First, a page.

Naperville, February 27, 2011
Recently the following communication was published by Theosophical History:
"Communication: Jean Overton Fuller's Response to Govert Schuller Regarding the Krishnamurti-Scott-Anrias Issue."
In the summer of 2006 I discussed with some Theosophical friends the paper on Narayan on which I was working then (1). As we knew that Jean was getting frail we came to the conclusion that it would be fair to send her my draft in order for her to be able to respond if she so wished. At that moment the basic argument of the paper, i.e. that Narayan could not be identified with Nagaratnaswami, was already fully formulated and argued. She promptly sent me a rejoinder dated August 12, 2006, with the request to have it published with the paper.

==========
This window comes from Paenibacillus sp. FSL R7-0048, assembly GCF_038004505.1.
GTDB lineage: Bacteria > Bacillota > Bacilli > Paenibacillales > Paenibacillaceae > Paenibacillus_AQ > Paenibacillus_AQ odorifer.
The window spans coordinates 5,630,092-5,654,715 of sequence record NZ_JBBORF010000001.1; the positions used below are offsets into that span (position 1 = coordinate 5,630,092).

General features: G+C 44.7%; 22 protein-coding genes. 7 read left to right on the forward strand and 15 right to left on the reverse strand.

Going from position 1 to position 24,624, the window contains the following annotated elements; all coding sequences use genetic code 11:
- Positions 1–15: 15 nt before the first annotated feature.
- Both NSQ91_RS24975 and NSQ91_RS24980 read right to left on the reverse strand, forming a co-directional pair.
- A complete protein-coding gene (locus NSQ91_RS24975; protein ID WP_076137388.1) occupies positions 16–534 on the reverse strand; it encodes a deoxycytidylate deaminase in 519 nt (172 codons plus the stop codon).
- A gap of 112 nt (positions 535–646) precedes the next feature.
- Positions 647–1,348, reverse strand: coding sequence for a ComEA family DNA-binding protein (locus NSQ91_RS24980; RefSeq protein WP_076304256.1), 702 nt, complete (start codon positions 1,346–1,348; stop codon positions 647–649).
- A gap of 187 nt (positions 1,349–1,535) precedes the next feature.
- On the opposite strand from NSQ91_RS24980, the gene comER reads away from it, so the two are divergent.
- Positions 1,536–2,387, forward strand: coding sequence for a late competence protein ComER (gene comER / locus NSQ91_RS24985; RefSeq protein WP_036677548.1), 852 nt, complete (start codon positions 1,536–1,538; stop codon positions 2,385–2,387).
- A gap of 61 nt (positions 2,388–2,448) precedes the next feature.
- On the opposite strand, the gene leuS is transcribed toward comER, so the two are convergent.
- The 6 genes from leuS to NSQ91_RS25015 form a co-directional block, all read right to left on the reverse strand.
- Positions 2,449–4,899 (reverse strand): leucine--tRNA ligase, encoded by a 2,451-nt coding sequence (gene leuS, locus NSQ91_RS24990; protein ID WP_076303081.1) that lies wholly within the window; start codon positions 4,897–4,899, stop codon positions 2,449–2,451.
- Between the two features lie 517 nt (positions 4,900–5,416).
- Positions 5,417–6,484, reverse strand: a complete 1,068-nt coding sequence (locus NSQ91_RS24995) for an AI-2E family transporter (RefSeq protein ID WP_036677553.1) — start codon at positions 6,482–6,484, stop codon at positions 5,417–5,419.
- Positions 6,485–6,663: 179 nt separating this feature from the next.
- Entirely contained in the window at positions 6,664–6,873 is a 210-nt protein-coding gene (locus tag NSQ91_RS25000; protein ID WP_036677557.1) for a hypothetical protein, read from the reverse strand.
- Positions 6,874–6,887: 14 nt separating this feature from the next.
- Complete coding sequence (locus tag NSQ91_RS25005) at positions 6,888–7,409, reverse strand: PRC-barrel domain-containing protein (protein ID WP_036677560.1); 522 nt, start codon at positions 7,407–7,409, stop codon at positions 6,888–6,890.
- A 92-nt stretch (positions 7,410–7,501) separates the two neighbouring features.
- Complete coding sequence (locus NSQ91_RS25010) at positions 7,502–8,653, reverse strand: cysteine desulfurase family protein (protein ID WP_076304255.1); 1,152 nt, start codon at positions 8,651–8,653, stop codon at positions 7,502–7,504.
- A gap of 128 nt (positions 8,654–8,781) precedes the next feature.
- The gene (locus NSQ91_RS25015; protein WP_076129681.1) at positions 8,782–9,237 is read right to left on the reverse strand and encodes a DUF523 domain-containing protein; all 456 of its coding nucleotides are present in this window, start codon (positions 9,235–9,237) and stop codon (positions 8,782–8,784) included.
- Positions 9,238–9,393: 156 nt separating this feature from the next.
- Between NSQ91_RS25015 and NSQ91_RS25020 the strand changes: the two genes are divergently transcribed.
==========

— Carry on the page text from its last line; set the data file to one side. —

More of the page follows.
1. [Editor's Note: The article appeared in Theosophical History, Vol. XIV, No. 1-2 (Jan.-Apr. 2008): 11-46.]
The focus is on a relatively unknown Theosophical master who was known to H.P. Blavatsky and H.S. Olcott under the name of Narayan. Around 1910 some Theosophists in Adyar thought they had met this master in the person of a blind yogi named Nagaratnaswami in the little village of Tiruvallam about 70 miles west from Madras. Almost a 100 years later Jean Overton Fuller in her biography on Krishnamurti revived this claim in the context of an extended and open discussion she and I conducted about the Theosophical writers Cyril Scott and David Anrias, who both provided very critical Theosophical assessments of Krishnamurti.